Annie O’Toole, Talent Buyer; SVP At Sunshine Promotions And Live-360, Dies At 66

Annie O’Toole, seen here with her animal family members. A longtime talent buyer and consultant, O’Toole died Nov. 26 in Greenville, Tennessee. (Photo courtesy of Arlene Owseichik)

Annie O’Toole, a music industry veteran who began her career as a cocktail waitress at San Francisco’s Great American Music Hall but moved up quickly as a talent buyer and eventually as a top executive with Sunshine Promotions and Live-360, died Nov. 26 in Greenville, Tennessee, after a brief illness at age 66.

As a talent buyer, O’Toole showcased established artists alongside unknown talent. Artists she booked in San Francisco include Ani DiFranco, Jeff Buckley with Soul Coughing opening, Cibo Matto, Guided by Voices, Pavement, Tuck & Patti, Jimmy Scott, Maceo Parker, Jane Siberry and George Winston. . 

After leaving the Great American in 1998, Annie quickly found her footing in Indianapolis with Dave Lucas at Sunshine Promotions, where she booked The Murat Theater, Circle Fest, and Rib Fest as well as other festivals throughout the city.  

Rising through the ranks of Sunshine, Annie was promoted to Senior Vice President of Booking in 2000. Her responsibilities included major arenas and amphitheaters throughout the region, negotiating contracts, while overseeing production, marketing & ticketing.  When Live Nation bought out the company in 2001 she shifted gears to St. Louis where she was President and Area Manager, responsible for 40-plus employees, a satellite office in Kansas City and multiple touring properties in the Central Territories.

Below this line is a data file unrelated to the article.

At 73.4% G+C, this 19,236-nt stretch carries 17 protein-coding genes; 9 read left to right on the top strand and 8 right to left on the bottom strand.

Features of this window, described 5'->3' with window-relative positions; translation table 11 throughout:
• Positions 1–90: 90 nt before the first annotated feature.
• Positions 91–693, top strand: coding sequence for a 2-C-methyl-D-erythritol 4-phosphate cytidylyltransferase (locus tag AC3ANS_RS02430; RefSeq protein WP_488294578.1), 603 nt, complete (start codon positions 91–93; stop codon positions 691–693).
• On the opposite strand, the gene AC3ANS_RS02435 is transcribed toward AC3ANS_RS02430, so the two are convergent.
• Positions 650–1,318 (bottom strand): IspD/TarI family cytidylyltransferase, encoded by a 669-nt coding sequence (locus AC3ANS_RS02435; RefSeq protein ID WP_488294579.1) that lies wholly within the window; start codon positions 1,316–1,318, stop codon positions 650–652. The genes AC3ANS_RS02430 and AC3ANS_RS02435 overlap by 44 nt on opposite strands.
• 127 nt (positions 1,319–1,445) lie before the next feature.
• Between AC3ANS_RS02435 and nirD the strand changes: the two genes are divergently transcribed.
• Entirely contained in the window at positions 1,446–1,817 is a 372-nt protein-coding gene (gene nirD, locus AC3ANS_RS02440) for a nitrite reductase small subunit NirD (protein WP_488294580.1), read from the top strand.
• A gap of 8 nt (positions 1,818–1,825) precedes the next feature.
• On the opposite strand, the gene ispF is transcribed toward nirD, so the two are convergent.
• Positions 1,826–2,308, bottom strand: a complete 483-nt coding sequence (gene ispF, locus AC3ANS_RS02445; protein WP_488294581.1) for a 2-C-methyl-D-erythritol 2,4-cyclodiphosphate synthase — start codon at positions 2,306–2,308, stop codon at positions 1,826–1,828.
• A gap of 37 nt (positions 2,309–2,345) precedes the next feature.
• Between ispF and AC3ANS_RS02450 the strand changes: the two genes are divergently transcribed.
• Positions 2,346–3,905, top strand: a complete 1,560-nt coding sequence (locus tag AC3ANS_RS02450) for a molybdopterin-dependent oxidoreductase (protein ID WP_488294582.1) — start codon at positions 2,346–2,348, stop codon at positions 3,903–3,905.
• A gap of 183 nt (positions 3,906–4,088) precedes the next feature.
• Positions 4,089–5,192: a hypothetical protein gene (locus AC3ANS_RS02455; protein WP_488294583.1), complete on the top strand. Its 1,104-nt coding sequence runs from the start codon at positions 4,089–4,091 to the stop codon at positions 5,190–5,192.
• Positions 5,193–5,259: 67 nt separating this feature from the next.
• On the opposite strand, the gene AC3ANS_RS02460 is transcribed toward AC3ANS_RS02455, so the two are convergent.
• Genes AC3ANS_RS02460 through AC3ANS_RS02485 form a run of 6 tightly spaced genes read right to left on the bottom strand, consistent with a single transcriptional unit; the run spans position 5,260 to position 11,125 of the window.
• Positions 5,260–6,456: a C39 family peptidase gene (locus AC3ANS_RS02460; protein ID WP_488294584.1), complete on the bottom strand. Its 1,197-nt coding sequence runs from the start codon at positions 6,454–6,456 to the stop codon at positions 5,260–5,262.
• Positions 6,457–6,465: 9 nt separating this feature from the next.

When Lucas was able to restart his business as Live-360 in 2006, Anne rejoined him in Indianapolis, working as Senior Vice President of booking through 2015.  

In addition to booking a growing number of venues in the Midwest, where she thrived, O’Toole also raised animals on a farm outside Indianapolis – taking her beloved border collie Roy and training him as an award-winning champion of sheepdog trials and agility competitions. She quickly established a second career training her own growing family of dogs as well as those of others. On weekends she would tour with her dogs, competing throughout the Midwest. Roy and his descendants were among the most decorated members of the border collie community. 

“[Annie] brought the same commitment to the world of dog training that she espoused in the music industry,” her friends and family said in a statement. “A highly accomplished professional, she managed complex projects and exceeded expectations by building lasting relationships, and  applying skills from all aspects of her life to diverse environments. When all else failed her unforgettable, infectious laugh saved the day.” 

Her days as a consultant began with Soundslinger, initiating the first incarnation of the Okeechobee Music and Arts Festival. As Vice President of Artist and Vendor relations, she was “a whip-smart and fierce negotiator.  She never suffered fools gladly but was a mentor to all, a loyal friend who supported and defended her crew with a critical ear or cocktail as needed.”

O’Toole is survived by sisters Mary and Judy, and brother John and their spouses. In honor of Annie O’Toole  during the holidays, her family suggests donations to animal or music charities of choice. Services are pending.